He’s found time and space to indulge in more off-center creative endeavors, like a restaurant called Curry Up that he opened in Tokyo and I Know NIGO, an album he released earlier this year. On that, he’s the maestro, whipping up beats with Pharrell, Kanye and Tyler, and calling in guest verses from Uzi, Gunna, Clipse and Rocky. Rolling Stone described it as “a collaborative testament to the true admiration NIGO has earned in the world of hip-hop”. If fashion is his daily job, music, and hip-hop in particular, has always been his source, the place where he draws inspiration and energy. In turn, it was embraced by rappers in a way few creators have, and virtually defined hip-hop style in the 2000s, as culturally significant as Baby Phat or Sean Jean; it was Lil Wayne who constantly wore NIGO’s clothes (especially his signature zip-up hoodie) that really made the designer a household name, and he’s become a staple in the lyrics of everyone from Soulja Boy ever since. to Drake. “Nigo is just as big and meaningful to hip-hop as Pharrell, or Slick Rick or Kanye,” Rocky said.

But then again, Nigo has truly always been a music geek and culture enthusiast. Born in 1970, he grew up in the middling town of Maebashi, capital of Gunma Prefecture, but used to sneak out to Tokyo to check out the Vivienne Westwood boutique and buy records at his favorite store, Cisco. First he became obsessed with the 1950s rockabilly style of Elvis Presley and Buddy Holly before turning his eyes and ears to hip-hop, increasingly dressing like his idols LL Cool J and Beastie Boys. “My first encounter with hip-hop was Raising Hell by Run-DMC. I was 16 years old. It wasn’t just the music, it was the look – I had never seen anything like it: Adidas Superstars worn without laces. It was shocking,” he told me. “Until then, I dressed in what we call ‘American casual’ in Japan: Levis 501s, white Hanes t-shirts, black-rimmed glasses. After seeing Run-DMC, my whole approach to style has changed.

He moved to the big city to attend Bunka Fashion College in Tokyo, wrote for a fashion magazine, did fashion design, and fell in love with Hiroshi Fujiwara, a Japanese design legend some called the godfather. streetwear because of its trend at the time. fashion approach. NIGO actually earned his nickname – which translates to “number 2” – in reference to his place in the pecking order of the older and wiser Fujiwara, although he admits their bond wasn’t exactly a strict teacher-student relationship as much as it was just a chance to see how things worked and bring that knowledge into the world. “Master Hiroshi didn’t really teach me anything – I learned by watching him during our time together,” he says. “Not teaching is a most valuable path to learning.”

“I don’t consider myself influential, but I’m grateful to be able to continue to play a role.”

Eventually, NIGO opened Nowhere in the then booming neighborhood of Harajuku, inspiring him to make his own clothes to stock the store’s shelves. A Bathing Ape was soon born, a name that came to NIGO after watching the original Planet of the Apes. NIGO was churning out t-shirts — homemade BAPE monkey t-shirts — in runs of about 30, giving away about half to friends, and the brand eventually caught fire in Tokyo’s trendiest corners before to go to America. “It’s like a generational change. When I started, there was really no respect for that kind of stuff and even where there were dress codes: like, you can’t come in here with jeans and a T-shirt. That kind of stuff has really disappeared from the world,” he told me in a 2013 interview. “So I guess for a younger generation of people who grew up in a world where that wasn’t the case, it’s not a big deal for them, it’s not even a factor.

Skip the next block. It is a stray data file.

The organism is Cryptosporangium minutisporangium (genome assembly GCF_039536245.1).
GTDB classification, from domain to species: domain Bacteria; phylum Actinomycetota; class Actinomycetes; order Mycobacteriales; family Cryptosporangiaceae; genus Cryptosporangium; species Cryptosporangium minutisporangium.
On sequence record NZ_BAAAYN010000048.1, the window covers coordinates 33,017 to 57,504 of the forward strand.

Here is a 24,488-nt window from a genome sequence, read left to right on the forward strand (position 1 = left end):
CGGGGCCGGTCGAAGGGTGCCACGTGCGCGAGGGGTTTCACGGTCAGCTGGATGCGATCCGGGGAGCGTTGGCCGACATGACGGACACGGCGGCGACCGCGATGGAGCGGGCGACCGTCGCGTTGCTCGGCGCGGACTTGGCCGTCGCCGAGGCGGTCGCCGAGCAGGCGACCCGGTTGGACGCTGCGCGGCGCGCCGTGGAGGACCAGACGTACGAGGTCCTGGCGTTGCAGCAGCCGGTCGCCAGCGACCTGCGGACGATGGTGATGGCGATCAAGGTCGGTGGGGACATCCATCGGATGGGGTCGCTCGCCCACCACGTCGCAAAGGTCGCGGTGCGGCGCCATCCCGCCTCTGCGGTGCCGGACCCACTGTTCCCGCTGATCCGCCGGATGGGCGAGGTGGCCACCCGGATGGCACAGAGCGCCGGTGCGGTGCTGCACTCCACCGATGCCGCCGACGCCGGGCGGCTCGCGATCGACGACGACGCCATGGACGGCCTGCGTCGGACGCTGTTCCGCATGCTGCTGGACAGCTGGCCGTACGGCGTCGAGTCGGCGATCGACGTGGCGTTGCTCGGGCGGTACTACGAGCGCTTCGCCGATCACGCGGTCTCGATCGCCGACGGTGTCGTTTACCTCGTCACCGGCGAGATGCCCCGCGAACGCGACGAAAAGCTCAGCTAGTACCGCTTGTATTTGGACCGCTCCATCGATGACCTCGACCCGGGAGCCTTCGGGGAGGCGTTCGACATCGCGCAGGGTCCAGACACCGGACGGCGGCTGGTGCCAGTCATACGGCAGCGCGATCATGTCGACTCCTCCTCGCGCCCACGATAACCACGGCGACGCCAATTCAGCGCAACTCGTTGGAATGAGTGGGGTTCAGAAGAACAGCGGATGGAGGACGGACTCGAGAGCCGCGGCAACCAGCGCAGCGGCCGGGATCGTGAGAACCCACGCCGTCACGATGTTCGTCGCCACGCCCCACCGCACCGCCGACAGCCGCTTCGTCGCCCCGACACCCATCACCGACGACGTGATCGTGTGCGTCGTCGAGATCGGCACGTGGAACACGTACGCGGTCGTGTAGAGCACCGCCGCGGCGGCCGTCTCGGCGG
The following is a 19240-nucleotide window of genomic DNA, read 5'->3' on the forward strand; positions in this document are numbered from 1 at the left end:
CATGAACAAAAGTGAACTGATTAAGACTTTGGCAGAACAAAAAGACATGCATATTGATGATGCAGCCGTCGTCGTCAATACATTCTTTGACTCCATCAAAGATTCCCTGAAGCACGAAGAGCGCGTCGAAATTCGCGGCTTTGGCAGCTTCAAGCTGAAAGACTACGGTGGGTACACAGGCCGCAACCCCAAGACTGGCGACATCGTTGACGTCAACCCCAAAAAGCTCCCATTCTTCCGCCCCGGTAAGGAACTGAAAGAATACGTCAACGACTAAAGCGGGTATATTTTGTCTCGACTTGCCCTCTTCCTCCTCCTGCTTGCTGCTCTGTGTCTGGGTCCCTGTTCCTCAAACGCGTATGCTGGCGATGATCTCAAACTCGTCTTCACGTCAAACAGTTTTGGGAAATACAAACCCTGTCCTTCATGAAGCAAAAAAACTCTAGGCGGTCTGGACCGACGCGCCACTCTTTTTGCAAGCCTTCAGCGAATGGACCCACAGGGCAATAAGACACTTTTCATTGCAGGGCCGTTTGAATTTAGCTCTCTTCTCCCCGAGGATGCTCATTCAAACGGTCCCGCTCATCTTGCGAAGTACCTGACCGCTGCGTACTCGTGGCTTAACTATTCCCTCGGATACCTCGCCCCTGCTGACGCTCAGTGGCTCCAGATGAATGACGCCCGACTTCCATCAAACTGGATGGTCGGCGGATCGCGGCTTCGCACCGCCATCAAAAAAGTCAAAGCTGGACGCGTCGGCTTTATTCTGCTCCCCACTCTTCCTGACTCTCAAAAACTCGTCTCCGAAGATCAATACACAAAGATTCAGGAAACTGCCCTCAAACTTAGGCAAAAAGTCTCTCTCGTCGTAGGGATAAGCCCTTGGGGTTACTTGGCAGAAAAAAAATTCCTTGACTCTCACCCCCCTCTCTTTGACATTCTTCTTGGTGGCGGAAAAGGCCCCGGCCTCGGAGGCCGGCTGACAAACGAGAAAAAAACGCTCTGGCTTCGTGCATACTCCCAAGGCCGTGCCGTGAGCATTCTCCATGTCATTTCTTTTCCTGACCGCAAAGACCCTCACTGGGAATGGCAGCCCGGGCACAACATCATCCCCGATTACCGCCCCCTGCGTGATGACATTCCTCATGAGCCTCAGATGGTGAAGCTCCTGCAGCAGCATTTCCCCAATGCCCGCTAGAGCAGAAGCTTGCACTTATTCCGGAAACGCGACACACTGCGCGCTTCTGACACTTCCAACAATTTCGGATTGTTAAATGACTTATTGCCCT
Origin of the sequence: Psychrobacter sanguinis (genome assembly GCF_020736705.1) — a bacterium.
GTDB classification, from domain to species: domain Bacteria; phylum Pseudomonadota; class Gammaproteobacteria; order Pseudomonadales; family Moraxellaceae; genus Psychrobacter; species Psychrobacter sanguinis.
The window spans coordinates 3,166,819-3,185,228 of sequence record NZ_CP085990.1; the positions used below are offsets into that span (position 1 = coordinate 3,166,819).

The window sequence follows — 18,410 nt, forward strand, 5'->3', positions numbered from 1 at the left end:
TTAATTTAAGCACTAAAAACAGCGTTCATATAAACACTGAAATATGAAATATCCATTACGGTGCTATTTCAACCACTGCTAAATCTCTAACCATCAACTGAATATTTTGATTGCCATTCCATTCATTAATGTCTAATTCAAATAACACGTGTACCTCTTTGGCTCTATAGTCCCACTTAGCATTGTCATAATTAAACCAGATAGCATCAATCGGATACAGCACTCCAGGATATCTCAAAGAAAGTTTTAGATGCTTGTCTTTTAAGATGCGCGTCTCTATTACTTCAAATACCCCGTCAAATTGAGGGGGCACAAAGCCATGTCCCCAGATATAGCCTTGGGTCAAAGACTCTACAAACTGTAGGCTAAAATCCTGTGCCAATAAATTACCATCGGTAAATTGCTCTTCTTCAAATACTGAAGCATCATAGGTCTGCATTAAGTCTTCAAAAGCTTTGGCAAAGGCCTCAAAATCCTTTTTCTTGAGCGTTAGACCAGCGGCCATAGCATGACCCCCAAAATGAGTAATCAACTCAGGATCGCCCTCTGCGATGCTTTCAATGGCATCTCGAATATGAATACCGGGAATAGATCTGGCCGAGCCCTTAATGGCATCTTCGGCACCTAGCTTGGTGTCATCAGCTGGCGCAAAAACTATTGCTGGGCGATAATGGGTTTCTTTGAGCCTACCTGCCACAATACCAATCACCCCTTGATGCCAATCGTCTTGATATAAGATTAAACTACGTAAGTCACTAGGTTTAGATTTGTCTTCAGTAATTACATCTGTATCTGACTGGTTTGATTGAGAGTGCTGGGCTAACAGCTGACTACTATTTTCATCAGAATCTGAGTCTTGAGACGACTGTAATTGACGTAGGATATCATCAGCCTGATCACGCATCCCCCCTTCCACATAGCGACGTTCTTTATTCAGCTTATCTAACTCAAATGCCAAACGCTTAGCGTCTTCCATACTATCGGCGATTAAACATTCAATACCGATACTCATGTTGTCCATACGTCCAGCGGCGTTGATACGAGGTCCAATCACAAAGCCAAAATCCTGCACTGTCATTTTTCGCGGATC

Now there’s something of that fundamental spirit of imagination in his work again. In the decade since we last spoke, NIGO has dabbled in a partnership with Uniqlo, where he served as creative director of their UT line, crafting graphic t-shirts to appeal to the gigantic global audience of the Japanese company, to do more sophisticated work at Kenzo and Human Made, which feels special, small, strange and, above all for any modern designer, cool. He turned his interests to more peaceful endeavors. “Recently, I’ve been deep into the Japanese Chanoyu [tea-ceremony] cultural,” he says. “Maybe that will reflect in what I do in the future.” When asked how he stays in touch with what’s going on in youth culture, he says it’s a simple matter of keeping your eyes open, paying attention and putting the most chaotic modern distractions – the genre he may have loved as an avant-garde upstart – aside. “I see the city through my car window as I travel,” he says resolutely, “not through my iPhone.”

As for the culture of hype he helped hone – the one that sent sneaker prices skyrocketing, made some coveted products nearly impossible to buy except at insanely high prices, and created a product frenzy cool so massive she almost went crazy – it’s even streamlined and practical about it all. “You could draw an analogy with any other type of environment,” he says. “There are good and bad aspects depending on where you are.”

And of course, he’s humbled about his influence on the streetwear world, pretty much focused on what he’s creating now, and just happy to still be in the game – a game he helped set the rules for – after all these years. “I don’t consider myself influential,” he says, “but I’m grateful to be able to continue to play a role.” U.S. too.

HYPEBEAST Magazine Issue 30: The Borders Issue is now available on HBX.